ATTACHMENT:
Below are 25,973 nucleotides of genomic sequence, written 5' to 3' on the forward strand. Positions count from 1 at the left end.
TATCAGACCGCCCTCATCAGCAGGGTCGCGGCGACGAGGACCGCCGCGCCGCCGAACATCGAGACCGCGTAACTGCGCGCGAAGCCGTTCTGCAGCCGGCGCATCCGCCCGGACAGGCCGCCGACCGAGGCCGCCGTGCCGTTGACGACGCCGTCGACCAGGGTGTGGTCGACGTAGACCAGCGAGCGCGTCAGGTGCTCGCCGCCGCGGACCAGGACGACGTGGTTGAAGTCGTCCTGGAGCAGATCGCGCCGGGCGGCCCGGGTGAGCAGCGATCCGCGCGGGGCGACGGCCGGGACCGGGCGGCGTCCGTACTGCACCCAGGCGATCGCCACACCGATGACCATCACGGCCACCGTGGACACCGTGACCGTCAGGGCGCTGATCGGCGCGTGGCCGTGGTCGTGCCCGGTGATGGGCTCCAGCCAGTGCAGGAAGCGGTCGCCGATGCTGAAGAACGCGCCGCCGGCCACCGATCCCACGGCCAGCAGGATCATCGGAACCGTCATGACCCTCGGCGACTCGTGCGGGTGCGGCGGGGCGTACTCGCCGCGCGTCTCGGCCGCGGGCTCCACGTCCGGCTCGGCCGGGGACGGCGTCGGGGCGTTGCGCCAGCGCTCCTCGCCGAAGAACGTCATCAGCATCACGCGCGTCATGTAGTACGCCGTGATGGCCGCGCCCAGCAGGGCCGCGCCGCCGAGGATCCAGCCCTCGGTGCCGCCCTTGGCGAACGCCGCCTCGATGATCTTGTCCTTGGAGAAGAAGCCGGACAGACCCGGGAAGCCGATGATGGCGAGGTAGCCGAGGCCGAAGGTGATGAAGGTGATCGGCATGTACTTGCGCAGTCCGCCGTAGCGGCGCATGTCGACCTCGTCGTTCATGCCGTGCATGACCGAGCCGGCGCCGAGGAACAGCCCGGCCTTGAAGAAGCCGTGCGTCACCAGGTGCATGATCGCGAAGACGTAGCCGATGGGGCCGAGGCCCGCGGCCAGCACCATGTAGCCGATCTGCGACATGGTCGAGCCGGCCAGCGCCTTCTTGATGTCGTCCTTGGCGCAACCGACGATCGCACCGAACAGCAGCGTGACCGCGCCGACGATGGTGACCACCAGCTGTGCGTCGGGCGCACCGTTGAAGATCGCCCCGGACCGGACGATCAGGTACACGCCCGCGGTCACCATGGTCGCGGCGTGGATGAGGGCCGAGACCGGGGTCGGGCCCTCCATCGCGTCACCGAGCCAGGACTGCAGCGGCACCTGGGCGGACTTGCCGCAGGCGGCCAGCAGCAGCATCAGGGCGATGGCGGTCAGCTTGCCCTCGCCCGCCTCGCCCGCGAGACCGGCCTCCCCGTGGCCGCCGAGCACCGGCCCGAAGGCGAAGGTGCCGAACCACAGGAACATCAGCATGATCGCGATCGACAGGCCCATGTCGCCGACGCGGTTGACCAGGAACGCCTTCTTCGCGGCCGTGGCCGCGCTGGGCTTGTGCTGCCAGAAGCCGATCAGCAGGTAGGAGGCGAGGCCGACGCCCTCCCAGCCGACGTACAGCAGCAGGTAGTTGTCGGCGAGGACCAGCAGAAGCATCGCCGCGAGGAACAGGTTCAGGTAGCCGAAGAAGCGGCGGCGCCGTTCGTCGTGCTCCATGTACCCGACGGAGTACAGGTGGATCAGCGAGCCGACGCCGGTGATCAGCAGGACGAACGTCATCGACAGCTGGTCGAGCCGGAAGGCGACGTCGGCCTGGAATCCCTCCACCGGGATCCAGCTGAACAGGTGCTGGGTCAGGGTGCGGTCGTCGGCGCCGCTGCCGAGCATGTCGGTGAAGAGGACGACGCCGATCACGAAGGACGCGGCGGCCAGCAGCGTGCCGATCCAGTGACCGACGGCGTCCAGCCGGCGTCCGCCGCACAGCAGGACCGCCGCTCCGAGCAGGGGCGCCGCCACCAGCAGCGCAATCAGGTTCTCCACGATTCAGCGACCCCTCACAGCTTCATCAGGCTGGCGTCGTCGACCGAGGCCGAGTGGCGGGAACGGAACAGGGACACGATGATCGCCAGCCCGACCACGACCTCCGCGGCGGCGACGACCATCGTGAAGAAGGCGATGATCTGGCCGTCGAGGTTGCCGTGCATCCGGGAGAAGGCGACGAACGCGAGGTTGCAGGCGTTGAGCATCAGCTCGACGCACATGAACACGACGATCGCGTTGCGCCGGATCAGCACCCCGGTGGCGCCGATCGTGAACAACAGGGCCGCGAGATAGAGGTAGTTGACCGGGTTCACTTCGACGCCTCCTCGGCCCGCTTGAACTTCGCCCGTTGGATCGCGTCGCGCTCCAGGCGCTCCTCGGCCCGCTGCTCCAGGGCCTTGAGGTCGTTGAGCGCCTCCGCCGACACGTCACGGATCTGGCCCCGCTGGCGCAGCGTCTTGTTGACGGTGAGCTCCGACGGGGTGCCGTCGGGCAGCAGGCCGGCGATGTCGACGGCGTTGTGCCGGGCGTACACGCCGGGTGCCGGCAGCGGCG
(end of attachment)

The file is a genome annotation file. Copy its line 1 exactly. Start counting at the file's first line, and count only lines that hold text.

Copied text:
Below are 25,973 nucleotides of genomic sequence, written 5' to 3' on the forward strand. Positions count from 1 at the left end.